Do you track your spending the same way you track your social media

Over 40% of Americans check Facebook every day but the percentage of those who check their personal finances daily are just 2.2%. Certainly, it’s more fun to check Twitter, Instagram and Facebook than planning a budget, however, if you desire financial comfort that will last a lifetime, you must create a plan for spending. Rather than look pensively at your pals’ travel photographs, focus on planning your personal frivolity as soon as you are able to control how you spend money now and in the future.

 

It doesn’t really matter if you’re just starting out in your career or have been sustaining yourself for a long time, one of the greatest gifts you can give your future is to have a financial plan. Thus far, the number of Americans that have such plans are less than 33%. To begin with, you must diligently keep track of your expenditures for no less than thirty days. The vital tool you need to make this happen is more psychological than technical: you must make a personal commitment to keep track of your spending as often as you check Twitter at least.

Getting started on keeping track of your expenses requires a multi-pronged approach.

You need to get a notepad and pen and record every single penny you spend in cash. You can also use a note-taking app on your smartphone to do same.

 

 Do not discard any of your receipts.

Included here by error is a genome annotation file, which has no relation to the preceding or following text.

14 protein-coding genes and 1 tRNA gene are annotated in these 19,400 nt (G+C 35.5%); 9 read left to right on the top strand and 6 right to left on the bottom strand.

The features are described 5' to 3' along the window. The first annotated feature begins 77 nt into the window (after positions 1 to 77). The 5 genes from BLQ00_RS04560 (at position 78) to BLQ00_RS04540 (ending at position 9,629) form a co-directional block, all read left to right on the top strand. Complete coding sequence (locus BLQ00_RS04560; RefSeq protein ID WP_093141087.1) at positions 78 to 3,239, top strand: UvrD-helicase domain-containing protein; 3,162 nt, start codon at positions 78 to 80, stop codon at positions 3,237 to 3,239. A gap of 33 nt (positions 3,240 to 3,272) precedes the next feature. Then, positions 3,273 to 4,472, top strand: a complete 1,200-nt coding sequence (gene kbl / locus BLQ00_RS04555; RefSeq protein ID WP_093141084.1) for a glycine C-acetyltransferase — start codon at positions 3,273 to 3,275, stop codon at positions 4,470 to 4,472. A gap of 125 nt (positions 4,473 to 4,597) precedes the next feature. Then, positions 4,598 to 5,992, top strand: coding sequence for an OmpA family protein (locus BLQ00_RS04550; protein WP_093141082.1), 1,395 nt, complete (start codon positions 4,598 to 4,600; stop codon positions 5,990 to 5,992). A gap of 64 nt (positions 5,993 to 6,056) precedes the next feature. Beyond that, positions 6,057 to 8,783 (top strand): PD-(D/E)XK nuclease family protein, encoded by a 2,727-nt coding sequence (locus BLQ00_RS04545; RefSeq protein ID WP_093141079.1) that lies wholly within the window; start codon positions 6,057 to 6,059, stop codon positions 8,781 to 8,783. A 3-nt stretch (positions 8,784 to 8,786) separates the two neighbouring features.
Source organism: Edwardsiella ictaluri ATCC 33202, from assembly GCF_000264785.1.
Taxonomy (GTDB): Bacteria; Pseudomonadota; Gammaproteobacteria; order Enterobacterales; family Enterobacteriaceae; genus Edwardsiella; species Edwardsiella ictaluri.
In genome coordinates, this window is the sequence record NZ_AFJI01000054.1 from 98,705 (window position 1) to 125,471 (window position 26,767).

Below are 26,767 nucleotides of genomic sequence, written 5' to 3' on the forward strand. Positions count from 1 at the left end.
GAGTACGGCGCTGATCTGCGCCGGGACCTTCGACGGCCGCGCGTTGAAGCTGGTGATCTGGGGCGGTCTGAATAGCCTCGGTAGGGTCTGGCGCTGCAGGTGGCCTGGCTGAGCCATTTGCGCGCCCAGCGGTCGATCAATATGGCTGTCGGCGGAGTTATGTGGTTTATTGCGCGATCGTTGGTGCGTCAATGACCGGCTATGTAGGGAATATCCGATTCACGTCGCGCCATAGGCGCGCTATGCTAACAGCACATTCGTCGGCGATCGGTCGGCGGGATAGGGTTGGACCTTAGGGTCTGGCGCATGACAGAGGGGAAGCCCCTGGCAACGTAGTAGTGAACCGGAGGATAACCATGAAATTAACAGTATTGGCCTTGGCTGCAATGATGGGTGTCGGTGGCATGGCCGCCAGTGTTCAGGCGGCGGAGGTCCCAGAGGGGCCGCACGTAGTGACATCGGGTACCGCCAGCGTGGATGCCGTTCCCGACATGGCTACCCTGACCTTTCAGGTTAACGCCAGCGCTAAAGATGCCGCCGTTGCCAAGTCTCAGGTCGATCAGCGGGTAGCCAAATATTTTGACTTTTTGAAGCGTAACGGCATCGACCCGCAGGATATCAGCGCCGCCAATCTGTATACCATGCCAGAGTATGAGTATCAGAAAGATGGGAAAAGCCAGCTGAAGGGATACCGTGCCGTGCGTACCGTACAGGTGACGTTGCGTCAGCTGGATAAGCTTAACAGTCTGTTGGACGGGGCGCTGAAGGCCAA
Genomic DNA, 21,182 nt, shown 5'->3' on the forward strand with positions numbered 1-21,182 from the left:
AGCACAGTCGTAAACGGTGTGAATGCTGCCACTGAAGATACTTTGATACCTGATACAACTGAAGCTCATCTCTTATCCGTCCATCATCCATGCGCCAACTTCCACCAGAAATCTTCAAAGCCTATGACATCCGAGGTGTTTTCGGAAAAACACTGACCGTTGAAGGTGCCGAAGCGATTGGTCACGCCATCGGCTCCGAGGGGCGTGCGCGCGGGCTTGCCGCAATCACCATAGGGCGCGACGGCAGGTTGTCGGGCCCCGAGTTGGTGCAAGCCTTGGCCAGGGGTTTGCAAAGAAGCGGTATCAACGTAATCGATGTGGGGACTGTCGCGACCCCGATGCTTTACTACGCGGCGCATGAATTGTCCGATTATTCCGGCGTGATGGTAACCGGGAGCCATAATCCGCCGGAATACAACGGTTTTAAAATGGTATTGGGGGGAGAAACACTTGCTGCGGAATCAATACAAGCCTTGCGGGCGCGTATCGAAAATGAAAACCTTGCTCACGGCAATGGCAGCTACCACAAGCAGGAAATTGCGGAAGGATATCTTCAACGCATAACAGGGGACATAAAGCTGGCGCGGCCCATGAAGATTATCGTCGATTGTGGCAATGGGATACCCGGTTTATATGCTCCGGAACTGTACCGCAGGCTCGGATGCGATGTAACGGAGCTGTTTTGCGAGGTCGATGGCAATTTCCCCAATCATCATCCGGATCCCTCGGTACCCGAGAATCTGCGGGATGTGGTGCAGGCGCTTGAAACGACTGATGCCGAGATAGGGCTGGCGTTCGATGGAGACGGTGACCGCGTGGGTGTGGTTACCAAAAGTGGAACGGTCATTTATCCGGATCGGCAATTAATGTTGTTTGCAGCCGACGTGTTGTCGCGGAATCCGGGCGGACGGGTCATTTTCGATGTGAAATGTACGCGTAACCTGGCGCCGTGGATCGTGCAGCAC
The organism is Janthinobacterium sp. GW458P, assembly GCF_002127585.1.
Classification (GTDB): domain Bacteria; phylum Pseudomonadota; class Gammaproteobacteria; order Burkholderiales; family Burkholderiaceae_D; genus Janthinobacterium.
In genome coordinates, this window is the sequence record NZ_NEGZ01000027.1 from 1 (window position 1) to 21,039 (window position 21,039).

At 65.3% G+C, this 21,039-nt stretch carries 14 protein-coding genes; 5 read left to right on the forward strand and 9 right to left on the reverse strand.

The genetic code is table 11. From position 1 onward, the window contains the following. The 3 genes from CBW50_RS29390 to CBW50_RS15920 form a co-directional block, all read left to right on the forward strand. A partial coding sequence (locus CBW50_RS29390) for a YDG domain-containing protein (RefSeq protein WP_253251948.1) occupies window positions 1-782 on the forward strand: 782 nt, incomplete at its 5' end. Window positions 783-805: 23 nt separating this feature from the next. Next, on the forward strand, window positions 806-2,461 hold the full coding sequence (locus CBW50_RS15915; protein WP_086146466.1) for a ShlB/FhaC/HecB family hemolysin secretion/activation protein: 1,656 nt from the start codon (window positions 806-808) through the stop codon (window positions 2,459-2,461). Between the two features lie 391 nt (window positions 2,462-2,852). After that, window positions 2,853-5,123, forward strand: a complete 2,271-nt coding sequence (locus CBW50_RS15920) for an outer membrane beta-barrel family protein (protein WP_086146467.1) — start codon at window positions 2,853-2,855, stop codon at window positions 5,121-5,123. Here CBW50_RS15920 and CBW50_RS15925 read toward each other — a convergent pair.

Record all transactions done online including paying bills, particularly if you automate your payments, in addition to shopping online.

Write down any checks you raise for your rent or other bills.

If you set up a system where money is transferred automatically into a savings account, record it as part of your monthly expenditures.

The moment you have kept accurate records for complete 30 days, you are set to compute and classify on a piece of paper or a worksheet. Prepare to be surprised! It can be shocking to see how much money you spend on lattes and paying off loans. You can utilize some of the under listed categories:

Utilities: This comprises your internet service and smartphone bill

Housing: Your rent or mortgage payment

Transportation: Includes your subway and bus fees or Uber rides or car payment and gas

Food: Comprises eating out and groceries

Housing: Your rent or mortgage payment

Entertainment: Include concert tickets, happy hour drinks and your cable bills

Medical bills

Credit card payments

Student loans

Clothes

Gifts

And the major group of all: Savings. If that category is empty right now, you should prioritize that as soon as you finish reviewing your spending. Set up a system that automatically transfers some amount of money into a savings account for urgent situations.

Thus, before you decide to check what’s trending on Twitter for the 15th time now, retrain your mind to begin tracking your spending. You just might find something about your financial future that is worth tweeting about.

2017-40696  Exp. 10/17